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deepsea

Deep sea mining illustration [image credit: youtube]

Deep sea mining supporters argue along the lines that the ocean floor is such a big place that scraping a few bits of it won’t matter on a global scale. Is this a row between the haves and have-nots, as limited supplies on land of the required materials are fought over?

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A long-running dispute over plans to start mining the ocean floor has suddenly flared up, reports BBC News.

For years it was only environmental groups that objected to the idea of digging up metals from the deep sea.

But now BMW, Volvo, Google and Samsung are lending their weight to calls for a moratorium on the proposals.

The move has been criticised by companies behind the deep sea mining plans, who say the practice is more sustainable in the ocean than on land.

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battery_ev

Typical electric car set-up

Reducing both costs and mining waste sounds good, if it can be developed to industrial scale.
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A UK-based company has unveiled its what it believes to be the world’s most sustainable motor for electric vehicles, says ElectricHybridVehicleTechnology.

Its new motors are completely free of rare earth magnets, yet are said to be able to offer all of the performance and efficiency benefits and more of a conventional permanent magnet motor, without their considerable environmental drawbacks.

Unlike today’s standard EV motors, its HDSRM and SSRD motors do not feature rare earth magnets so do not require the harmful mining of materials such as neodymium and dysprosium.

According to independent research, every tonne of rare earth material mined produces up to 1.4 tonnes of radioactive waste, 200m3 of acid-containing sewage water, 60,000m3 waste gas containing hydrochloric acid and 27.6 tonnes of CO2.

Based on a global car production of 97 million vehicles, AEM’s technology could save the production of 133 million tonnes CO2 per year as well as 300,000 tonnes of radioactive waste.

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Obama’s Electric Car Fail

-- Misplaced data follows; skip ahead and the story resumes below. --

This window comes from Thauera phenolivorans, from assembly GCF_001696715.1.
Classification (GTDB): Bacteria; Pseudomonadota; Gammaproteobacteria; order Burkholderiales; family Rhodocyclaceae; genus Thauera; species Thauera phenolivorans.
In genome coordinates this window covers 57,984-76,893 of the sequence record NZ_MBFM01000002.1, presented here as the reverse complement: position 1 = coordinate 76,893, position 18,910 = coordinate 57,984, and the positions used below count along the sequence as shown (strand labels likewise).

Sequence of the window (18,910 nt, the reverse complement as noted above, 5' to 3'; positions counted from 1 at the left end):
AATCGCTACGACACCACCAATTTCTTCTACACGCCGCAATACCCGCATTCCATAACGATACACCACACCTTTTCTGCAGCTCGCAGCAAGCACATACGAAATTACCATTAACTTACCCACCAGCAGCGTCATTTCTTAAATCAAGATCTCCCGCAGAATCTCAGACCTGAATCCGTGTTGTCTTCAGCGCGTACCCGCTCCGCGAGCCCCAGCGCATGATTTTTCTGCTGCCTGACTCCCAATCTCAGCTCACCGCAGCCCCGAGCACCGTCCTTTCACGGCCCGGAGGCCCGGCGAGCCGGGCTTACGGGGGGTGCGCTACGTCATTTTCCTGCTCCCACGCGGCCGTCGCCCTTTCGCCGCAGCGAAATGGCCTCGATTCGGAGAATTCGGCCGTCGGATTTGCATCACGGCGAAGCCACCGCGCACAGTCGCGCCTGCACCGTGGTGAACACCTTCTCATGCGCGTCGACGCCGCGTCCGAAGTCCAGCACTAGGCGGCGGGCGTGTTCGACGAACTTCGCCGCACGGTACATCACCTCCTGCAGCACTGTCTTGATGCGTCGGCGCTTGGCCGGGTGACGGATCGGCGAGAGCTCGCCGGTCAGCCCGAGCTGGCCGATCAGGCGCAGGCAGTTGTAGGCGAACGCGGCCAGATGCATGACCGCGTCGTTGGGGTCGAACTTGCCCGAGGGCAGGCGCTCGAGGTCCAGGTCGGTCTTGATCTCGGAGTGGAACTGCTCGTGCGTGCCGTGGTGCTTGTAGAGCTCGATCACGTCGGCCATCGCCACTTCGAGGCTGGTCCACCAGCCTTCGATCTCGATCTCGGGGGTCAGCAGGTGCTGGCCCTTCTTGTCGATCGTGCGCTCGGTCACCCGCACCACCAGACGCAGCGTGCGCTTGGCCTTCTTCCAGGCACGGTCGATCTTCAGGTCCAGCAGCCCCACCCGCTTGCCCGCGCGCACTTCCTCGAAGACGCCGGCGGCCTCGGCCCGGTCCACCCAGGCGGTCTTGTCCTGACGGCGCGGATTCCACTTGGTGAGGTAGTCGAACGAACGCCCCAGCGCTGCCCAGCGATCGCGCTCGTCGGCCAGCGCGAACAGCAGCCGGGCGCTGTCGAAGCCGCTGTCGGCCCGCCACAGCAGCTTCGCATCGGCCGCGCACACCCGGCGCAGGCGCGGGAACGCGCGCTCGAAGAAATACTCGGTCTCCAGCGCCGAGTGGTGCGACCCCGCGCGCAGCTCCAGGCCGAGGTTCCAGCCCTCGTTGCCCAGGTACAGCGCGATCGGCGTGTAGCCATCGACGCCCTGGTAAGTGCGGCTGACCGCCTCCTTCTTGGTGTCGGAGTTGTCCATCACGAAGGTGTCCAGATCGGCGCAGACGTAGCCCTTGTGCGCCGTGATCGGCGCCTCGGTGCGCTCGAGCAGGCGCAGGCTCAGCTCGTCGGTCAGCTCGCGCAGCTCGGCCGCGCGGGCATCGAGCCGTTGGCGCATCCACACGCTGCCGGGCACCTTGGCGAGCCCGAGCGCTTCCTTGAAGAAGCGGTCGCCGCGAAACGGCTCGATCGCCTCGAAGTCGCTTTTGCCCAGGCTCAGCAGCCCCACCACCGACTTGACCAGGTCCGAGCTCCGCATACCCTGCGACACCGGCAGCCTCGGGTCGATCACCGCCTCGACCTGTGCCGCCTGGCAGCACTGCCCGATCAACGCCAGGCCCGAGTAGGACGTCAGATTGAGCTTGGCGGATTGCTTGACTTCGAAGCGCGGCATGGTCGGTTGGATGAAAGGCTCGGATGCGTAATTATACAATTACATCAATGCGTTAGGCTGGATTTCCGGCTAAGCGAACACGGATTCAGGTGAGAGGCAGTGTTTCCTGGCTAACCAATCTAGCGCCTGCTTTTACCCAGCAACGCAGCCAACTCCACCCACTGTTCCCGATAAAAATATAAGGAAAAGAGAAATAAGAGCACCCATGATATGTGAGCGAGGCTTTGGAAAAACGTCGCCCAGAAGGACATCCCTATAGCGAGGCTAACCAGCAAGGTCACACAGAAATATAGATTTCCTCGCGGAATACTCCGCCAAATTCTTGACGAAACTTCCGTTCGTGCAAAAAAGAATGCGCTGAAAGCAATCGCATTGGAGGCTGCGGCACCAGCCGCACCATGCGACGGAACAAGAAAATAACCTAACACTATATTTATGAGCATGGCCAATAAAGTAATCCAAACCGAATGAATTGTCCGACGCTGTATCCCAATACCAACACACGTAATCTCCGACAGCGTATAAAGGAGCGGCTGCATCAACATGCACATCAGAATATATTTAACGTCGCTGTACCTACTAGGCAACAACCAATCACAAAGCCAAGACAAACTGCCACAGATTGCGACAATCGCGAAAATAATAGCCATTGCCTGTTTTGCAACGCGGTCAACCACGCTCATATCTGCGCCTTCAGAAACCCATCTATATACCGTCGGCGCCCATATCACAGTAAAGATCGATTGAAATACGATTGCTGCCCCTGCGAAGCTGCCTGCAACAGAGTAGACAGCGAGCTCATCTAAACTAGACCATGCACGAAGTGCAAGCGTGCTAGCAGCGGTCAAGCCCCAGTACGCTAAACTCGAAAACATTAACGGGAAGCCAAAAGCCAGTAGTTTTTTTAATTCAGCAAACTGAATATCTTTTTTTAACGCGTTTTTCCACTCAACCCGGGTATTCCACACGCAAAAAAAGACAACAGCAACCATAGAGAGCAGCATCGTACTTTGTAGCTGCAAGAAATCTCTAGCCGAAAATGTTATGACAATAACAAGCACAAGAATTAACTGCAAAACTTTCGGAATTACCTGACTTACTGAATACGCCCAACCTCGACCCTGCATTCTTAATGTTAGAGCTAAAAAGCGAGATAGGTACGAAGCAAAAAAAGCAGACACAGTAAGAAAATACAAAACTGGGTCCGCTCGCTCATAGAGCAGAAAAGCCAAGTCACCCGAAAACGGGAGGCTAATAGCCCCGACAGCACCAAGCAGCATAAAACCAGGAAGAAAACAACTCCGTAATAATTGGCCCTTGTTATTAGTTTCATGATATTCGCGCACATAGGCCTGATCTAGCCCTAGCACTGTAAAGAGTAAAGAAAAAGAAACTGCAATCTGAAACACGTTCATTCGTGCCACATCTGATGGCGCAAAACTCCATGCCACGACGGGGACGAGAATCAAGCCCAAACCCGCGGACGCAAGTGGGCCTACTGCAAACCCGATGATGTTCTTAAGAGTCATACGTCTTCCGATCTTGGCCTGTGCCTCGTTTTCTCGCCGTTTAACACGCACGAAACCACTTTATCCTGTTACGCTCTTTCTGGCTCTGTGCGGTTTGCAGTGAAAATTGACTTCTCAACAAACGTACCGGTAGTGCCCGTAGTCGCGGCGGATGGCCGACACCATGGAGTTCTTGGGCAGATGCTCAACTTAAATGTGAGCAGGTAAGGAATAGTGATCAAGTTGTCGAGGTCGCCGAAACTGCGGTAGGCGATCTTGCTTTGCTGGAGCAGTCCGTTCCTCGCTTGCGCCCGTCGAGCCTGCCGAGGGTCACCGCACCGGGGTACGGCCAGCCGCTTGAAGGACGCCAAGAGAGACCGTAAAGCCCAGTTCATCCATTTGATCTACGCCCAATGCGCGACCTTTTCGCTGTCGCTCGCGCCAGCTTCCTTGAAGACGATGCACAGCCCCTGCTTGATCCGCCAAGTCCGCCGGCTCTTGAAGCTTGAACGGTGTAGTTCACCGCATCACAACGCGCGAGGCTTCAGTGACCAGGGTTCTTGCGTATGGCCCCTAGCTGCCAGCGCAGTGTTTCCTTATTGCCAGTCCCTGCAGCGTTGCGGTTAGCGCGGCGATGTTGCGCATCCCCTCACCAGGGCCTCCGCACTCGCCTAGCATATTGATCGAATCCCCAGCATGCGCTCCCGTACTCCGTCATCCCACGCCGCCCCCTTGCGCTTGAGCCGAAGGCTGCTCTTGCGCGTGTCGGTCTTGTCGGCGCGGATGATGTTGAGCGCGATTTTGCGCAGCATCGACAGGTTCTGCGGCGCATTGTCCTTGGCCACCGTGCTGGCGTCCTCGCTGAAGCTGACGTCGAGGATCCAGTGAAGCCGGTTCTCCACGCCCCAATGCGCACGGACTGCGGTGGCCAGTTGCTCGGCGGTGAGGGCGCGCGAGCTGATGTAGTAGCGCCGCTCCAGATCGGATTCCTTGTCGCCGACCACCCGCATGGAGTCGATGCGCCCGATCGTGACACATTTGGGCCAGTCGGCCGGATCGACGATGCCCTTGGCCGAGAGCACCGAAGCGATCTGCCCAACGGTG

Posted: September 16, 2016 by oldbrew in Politics, predictions, Travel
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Donna Laframboise does the unthinkable and waves one of the US president’s promises – or predictions – under his nose, pointing out its hopeless failure to come true. Trying to get people to limit their travels to 100 miles or so is about as likely to succeed as nailing jelly to the wall.

Big Picture News, Informed Analysis

Only 40% of Obama’s electric cars are on the road. None meet the 150-mile-per gallon standard he promised.

obama_electric_car_promise1

Last year 17.5 million cars, SUVs, and light-weight trucks were sold in America. A mere 115,000 of those (two-thirds of one percent) were electric vehicles. Let’s press the rewind button back to the 2008 presidential campaign trail, in which Barack Obama declared:

we will help states like Michigan build the fuel-efficient cars we need, and we will get one million 150 mile-per-gallon plug-in hybrids on our roads within six years. [bold added]

In March 2009, two months after he became President, Obama delivered a speech at the Southern California Edison Electric Vehicle Technical Center in which he similarly asserted:

we will put one million plug-in hybrid vehicles on America’s roads by 2015.

In these closing months of 2016, it’s reasonable to ask how those green promises worked out. In…